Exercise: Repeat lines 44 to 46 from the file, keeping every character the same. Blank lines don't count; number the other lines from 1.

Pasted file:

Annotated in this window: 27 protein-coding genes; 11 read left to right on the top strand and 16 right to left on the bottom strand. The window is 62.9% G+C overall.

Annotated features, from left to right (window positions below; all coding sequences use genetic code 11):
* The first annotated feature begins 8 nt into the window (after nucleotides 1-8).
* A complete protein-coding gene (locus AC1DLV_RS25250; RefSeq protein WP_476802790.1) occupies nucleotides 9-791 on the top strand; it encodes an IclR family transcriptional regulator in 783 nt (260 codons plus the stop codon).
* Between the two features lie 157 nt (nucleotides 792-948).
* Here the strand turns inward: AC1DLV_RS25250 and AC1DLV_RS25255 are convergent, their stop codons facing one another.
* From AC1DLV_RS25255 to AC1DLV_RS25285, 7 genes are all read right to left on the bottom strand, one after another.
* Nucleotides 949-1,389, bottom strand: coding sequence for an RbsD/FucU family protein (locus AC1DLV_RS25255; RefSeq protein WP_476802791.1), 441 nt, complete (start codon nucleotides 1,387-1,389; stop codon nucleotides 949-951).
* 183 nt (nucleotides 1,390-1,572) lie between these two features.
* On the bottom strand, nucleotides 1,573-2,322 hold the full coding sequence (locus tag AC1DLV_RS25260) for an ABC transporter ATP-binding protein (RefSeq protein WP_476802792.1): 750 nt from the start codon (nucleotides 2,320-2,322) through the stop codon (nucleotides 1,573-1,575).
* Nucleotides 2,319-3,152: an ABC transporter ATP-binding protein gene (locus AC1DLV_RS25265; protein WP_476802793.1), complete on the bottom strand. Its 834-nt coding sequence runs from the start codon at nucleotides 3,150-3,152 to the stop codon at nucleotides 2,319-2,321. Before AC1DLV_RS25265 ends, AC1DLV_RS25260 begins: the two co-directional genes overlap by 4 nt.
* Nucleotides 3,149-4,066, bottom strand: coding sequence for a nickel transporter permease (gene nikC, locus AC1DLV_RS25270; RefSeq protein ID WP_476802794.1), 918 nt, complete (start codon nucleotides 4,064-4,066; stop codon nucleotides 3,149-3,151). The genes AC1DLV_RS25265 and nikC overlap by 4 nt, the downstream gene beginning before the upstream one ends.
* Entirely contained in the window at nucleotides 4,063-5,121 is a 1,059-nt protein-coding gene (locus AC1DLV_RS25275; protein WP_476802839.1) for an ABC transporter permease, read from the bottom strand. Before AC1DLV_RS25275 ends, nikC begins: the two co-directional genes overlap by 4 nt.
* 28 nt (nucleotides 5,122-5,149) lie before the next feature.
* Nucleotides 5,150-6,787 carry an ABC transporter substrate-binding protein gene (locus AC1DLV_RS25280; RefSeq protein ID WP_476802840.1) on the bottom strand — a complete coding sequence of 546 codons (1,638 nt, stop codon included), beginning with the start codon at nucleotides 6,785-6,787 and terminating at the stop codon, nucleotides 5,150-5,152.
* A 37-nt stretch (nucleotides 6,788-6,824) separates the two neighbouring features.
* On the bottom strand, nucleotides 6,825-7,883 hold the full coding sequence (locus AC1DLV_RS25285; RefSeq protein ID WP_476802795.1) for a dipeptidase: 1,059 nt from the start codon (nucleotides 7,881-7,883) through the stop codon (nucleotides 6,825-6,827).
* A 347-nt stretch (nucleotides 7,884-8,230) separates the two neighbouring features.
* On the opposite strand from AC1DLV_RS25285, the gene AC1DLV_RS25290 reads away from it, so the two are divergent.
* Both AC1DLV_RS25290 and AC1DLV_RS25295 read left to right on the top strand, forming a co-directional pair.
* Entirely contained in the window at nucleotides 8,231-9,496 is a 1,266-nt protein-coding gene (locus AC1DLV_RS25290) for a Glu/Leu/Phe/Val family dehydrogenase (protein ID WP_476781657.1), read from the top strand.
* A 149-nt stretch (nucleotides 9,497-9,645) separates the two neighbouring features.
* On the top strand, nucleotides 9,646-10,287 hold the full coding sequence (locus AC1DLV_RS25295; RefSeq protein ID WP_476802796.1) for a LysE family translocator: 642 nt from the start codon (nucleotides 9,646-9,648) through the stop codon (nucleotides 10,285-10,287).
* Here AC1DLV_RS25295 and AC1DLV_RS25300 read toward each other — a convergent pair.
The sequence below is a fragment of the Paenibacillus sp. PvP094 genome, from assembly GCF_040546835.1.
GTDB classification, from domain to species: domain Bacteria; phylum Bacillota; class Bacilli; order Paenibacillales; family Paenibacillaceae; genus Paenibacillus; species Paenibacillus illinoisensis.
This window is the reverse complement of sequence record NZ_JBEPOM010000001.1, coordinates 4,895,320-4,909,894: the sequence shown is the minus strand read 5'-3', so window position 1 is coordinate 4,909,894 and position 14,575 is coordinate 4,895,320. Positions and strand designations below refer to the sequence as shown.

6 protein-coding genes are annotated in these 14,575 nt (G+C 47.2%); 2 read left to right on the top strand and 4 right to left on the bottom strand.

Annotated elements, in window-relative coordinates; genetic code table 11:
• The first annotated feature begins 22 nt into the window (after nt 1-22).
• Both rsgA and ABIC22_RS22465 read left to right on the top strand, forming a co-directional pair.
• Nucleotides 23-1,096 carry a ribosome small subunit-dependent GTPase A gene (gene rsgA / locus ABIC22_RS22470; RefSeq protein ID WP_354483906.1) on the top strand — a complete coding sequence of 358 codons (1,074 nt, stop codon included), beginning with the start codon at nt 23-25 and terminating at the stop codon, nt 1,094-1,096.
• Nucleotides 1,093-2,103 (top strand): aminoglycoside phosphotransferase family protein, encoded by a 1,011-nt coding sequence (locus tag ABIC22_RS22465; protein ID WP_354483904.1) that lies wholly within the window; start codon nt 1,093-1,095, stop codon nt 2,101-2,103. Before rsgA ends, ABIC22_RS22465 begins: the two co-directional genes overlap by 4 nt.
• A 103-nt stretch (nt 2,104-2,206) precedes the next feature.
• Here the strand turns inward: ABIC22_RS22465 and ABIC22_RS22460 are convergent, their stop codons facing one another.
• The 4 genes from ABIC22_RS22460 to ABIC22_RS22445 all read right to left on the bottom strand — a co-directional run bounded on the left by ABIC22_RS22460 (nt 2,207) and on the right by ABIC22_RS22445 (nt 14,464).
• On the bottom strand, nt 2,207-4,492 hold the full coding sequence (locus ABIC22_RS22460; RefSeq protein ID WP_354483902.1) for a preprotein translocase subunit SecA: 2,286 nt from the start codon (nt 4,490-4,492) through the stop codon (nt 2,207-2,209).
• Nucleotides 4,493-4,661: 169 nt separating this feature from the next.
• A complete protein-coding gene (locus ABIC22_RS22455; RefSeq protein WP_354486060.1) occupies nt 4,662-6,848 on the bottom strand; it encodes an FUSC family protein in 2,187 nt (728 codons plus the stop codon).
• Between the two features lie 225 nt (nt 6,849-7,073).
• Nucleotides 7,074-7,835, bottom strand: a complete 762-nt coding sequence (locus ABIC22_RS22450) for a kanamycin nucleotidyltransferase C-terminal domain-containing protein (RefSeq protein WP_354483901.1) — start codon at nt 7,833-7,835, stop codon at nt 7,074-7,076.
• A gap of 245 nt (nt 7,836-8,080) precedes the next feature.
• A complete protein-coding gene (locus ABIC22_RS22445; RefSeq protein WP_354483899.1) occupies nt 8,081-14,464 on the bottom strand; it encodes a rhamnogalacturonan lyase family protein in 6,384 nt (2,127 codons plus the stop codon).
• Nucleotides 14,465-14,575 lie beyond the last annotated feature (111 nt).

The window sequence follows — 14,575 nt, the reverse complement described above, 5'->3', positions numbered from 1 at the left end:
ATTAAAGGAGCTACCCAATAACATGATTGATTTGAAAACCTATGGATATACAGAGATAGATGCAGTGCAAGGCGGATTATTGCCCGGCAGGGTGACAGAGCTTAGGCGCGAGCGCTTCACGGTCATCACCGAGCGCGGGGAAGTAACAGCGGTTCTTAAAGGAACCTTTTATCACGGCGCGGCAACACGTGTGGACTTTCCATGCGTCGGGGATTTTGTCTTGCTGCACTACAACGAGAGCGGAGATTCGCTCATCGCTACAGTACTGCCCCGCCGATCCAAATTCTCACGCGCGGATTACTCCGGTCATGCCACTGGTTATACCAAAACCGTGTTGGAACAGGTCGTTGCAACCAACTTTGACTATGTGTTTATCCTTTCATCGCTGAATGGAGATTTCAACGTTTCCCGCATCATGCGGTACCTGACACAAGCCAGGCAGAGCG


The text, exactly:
• Nucleotides 14,465-14,575 lie beyond the last annotated feature (111 nt).

The window sequence follows — 14,575 nt, the reverse complement described above, 5'->3', positions numbered from 1 at the left end:
ATTAAAGGAGCTACCCAATAACATGATTGATTTGAAAACCTATGGATATACAGAGATAGATGCAGTGCAAGGCGGATTATTGCCCGGCAGGGTGACAGAGCTTAGGCGCGAGCGCTTCACGGTCATCACCGAGCGCGGGGAAGTAACAGCGGTTCTTAAAGGAACCTTTTATCACGGCGCGGCAACACGTGTGGACTTTCCATGCGTCGGGGATTTTGTCTTGCTGCACTACAACGAGAGCGGAGATTCGCTCATCGCTACAGTACTGCCCCGCCGATCCAAATTCTCACGCGCGGATTACTCCGGTCATGCCACTGGTTATACCAAAACCGTGTTGGAACAGGTCGTTGCAACCAACTTTGACTATGTGTTTATCCTTTCATCGCTGAATGGAGATTTCAACGTTTCCCGCATCATGCGGTACCTGACACAAGCCAGGCAGAGCG